Destabilization is revealed and plainly explained through interviews with Grenadian officials and the evidence of bombings and terrorist acts that are being perpetrated against the Grenadian revolution. One group of plotters, trained by the CIA to attack the local power plant at the same time as three invasion boats were landed on the island, were intercepted and their arms and communications displayed. The film also includes interviews with Isabel Letelier of Chile, CheddiJagan of Guyana, Trevor Monroe of Jamaica and former CIA agent Philip Agee, to show the destabilization strategy as combining terrorism with economic blockade or disruption. The Grenadian revolution recognize that the only defense, the only effective response, is to inform the people at all times what is going on, to mobilize the masses of people to defend their gains, and to build the People's Revolutionary Army and the People's Militia.

Lionel Cuffee, of the Bay Area U.S.-Grenada Friendship Society, introduced the March 30 celebration at U.S. Berkeley with the announcement of solidarity messages from John George (Alameda County Supervisor), the U.S.-Vietnam Friendship Association, the African People's Solidarity Committee, the East Bay Solidarity Committee with Nicaragua, Guatemala News and Information Bulletin, and numerous trade union locals.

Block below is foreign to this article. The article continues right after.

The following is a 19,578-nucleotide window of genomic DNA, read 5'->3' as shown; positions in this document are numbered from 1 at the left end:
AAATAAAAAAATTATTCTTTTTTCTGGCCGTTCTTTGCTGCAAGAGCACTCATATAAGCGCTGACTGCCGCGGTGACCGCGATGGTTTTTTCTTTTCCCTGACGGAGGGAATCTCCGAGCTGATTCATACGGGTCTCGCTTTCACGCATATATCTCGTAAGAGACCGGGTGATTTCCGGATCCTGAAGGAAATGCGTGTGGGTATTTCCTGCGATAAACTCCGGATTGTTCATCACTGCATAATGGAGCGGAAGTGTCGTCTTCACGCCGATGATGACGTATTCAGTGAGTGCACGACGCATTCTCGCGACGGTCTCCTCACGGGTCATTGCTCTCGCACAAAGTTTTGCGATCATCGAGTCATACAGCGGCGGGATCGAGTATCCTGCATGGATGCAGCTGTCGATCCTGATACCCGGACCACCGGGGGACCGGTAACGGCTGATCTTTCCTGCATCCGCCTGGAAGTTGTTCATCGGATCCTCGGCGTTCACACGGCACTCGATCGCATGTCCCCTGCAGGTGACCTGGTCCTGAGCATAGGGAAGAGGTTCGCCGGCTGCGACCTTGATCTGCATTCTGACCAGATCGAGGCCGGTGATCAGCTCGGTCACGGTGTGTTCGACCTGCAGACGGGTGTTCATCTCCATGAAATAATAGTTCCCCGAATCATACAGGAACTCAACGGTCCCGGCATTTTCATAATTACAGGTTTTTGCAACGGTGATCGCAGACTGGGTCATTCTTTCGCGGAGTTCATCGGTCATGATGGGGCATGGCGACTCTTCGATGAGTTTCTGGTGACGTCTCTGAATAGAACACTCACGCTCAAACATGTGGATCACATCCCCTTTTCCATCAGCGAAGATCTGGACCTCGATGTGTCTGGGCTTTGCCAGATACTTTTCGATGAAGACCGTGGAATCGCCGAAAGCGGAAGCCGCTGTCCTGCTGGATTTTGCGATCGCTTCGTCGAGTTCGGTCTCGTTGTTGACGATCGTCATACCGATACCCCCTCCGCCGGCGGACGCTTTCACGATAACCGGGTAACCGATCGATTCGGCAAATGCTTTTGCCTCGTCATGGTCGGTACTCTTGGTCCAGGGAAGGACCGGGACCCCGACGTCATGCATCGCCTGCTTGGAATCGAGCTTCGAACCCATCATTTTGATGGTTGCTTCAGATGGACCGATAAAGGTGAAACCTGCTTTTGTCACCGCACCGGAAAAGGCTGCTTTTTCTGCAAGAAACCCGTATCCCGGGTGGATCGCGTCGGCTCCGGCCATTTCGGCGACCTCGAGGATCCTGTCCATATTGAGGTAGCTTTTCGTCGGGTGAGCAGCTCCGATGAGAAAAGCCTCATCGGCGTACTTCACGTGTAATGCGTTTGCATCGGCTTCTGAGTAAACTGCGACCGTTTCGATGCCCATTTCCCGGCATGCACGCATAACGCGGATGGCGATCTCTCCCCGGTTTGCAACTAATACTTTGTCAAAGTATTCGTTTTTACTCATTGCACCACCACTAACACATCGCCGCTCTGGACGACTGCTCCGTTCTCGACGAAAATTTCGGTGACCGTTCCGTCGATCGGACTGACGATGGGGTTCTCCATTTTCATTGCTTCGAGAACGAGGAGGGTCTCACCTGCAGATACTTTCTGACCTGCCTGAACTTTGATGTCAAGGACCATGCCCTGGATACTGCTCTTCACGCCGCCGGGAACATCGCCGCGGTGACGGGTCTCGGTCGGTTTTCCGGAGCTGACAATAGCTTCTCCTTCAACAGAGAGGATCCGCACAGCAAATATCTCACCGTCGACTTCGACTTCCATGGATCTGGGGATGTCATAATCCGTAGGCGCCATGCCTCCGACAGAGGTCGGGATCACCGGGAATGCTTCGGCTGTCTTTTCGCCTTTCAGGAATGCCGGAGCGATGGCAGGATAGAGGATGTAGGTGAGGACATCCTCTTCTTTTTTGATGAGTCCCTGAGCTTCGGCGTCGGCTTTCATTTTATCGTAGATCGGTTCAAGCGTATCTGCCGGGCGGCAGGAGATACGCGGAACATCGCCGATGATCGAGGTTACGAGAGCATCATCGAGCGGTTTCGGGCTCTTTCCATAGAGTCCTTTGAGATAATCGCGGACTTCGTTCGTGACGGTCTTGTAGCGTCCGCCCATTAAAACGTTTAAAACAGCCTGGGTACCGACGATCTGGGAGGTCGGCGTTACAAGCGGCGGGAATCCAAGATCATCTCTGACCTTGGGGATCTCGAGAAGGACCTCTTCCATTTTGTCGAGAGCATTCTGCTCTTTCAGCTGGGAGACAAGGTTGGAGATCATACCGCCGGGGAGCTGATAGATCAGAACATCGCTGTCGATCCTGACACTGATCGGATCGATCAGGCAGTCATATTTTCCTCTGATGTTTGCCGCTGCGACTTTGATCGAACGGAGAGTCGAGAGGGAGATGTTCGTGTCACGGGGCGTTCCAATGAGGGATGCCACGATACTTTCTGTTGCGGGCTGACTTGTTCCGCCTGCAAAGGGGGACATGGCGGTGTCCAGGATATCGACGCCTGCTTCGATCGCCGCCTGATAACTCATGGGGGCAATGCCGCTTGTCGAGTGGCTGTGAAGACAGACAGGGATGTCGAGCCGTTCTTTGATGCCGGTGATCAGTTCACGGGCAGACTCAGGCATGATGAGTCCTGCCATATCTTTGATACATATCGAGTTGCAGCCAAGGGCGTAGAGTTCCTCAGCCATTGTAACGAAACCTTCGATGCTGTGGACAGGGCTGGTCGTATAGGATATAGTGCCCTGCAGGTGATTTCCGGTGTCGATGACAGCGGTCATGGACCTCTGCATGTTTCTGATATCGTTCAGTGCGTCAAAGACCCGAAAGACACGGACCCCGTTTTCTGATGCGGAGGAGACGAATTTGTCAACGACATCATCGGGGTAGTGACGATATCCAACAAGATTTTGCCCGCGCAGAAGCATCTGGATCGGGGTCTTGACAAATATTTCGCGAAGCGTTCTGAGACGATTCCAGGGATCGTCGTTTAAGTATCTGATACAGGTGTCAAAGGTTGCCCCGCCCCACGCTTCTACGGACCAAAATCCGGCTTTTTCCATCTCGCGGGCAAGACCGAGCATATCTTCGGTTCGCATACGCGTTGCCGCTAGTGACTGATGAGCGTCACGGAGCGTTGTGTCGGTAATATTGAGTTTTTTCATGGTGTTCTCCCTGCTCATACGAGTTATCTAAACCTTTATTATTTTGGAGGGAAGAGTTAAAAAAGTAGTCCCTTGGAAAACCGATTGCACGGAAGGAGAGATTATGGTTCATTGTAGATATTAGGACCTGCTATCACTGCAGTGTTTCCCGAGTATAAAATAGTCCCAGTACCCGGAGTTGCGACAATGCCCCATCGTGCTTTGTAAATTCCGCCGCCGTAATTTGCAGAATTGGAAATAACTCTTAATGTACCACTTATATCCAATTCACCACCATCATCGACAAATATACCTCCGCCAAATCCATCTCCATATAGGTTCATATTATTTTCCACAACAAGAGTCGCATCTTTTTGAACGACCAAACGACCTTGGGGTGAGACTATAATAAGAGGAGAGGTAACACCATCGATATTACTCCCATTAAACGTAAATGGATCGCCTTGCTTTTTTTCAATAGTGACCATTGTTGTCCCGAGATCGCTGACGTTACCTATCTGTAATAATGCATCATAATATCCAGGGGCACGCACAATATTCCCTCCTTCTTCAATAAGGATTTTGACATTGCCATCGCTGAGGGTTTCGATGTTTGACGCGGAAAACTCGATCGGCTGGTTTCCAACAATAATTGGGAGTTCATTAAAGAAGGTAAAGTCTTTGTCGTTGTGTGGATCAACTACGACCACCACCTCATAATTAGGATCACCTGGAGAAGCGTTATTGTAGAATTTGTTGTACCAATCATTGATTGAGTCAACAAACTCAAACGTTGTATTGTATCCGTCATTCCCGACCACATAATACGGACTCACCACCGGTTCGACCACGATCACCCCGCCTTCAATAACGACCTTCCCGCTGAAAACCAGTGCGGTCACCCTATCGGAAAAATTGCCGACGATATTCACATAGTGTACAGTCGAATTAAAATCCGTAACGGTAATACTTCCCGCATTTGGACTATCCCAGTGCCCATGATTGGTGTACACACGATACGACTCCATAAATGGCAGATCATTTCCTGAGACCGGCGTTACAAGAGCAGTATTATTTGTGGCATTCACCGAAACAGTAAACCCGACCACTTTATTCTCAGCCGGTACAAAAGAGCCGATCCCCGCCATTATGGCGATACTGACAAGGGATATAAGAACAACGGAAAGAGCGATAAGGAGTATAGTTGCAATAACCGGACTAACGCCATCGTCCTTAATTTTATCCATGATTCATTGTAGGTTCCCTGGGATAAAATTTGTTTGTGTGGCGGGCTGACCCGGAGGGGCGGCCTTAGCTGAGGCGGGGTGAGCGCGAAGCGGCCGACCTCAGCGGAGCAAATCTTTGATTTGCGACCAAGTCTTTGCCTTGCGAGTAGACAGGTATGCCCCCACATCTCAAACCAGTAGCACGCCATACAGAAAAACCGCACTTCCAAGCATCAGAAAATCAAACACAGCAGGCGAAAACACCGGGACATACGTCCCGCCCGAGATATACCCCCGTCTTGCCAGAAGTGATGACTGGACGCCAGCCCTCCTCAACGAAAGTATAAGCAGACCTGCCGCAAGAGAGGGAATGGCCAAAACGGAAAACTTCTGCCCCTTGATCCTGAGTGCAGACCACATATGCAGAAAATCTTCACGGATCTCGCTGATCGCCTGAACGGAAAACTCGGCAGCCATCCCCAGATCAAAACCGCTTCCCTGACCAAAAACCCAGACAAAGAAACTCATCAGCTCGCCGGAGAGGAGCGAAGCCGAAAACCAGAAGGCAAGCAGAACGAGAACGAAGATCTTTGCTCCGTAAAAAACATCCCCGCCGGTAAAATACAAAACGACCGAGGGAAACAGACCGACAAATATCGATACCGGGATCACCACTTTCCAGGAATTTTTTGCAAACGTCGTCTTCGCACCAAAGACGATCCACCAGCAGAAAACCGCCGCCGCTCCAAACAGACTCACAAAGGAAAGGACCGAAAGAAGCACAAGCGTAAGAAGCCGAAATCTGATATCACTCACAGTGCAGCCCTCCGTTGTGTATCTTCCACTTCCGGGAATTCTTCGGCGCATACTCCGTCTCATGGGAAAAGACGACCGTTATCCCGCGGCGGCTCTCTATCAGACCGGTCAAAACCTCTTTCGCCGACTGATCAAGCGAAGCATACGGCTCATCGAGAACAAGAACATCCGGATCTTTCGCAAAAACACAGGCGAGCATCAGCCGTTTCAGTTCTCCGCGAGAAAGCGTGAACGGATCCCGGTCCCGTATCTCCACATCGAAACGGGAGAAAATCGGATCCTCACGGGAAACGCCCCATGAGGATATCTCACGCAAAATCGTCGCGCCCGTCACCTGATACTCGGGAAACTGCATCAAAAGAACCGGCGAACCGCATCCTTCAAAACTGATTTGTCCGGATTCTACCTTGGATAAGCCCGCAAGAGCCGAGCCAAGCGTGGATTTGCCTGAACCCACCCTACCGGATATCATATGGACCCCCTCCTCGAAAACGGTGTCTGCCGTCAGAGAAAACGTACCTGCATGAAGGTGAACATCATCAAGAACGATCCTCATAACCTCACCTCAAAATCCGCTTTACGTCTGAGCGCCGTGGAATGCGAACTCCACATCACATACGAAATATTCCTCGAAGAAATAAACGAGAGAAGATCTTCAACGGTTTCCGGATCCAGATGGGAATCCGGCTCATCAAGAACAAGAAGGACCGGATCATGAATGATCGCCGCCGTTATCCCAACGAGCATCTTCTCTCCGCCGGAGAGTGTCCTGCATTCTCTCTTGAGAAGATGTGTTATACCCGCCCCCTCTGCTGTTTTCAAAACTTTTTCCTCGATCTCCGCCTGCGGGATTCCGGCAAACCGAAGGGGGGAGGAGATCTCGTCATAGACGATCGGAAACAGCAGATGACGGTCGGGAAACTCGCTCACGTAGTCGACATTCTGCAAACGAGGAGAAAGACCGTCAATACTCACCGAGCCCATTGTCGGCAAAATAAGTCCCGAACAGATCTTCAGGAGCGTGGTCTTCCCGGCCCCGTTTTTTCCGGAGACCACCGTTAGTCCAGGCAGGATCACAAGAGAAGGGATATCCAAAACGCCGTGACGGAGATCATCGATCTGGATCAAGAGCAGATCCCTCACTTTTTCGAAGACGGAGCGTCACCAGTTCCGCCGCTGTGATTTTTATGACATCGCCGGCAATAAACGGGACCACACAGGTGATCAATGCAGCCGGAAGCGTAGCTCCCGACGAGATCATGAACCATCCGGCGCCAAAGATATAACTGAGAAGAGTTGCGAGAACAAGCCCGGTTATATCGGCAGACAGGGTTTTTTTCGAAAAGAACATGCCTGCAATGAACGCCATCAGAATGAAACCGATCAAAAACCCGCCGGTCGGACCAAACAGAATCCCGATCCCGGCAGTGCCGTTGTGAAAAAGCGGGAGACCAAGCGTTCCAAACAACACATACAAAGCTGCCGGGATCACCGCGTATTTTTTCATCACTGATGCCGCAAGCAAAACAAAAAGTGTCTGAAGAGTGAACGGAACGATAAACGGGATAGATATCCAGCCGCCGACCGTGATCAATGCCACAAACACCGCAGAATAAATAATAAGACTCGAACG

In his key-note speech, Consul-General Burke explained that Grenada is no longer simply regarded as an "Isle of Spice," but instead is setting a splendid example for the people of the world. And he said, "Wherever people are struggling for their own-determination, it is sure the enemy is trying to turn back the tide of progress, trying to spread false propaganda. And so that euphoria, which existed after the victory of our revolution in March of 1979, is still there but also our people have had to adopt a different stance. You saw the pictures (in the film) of the two sisters who were blown apart by a bomb at the rally being held on June 13 at Queens Park. I want to tell you that our people's new stance is one of resoluteness, discipline, and determination."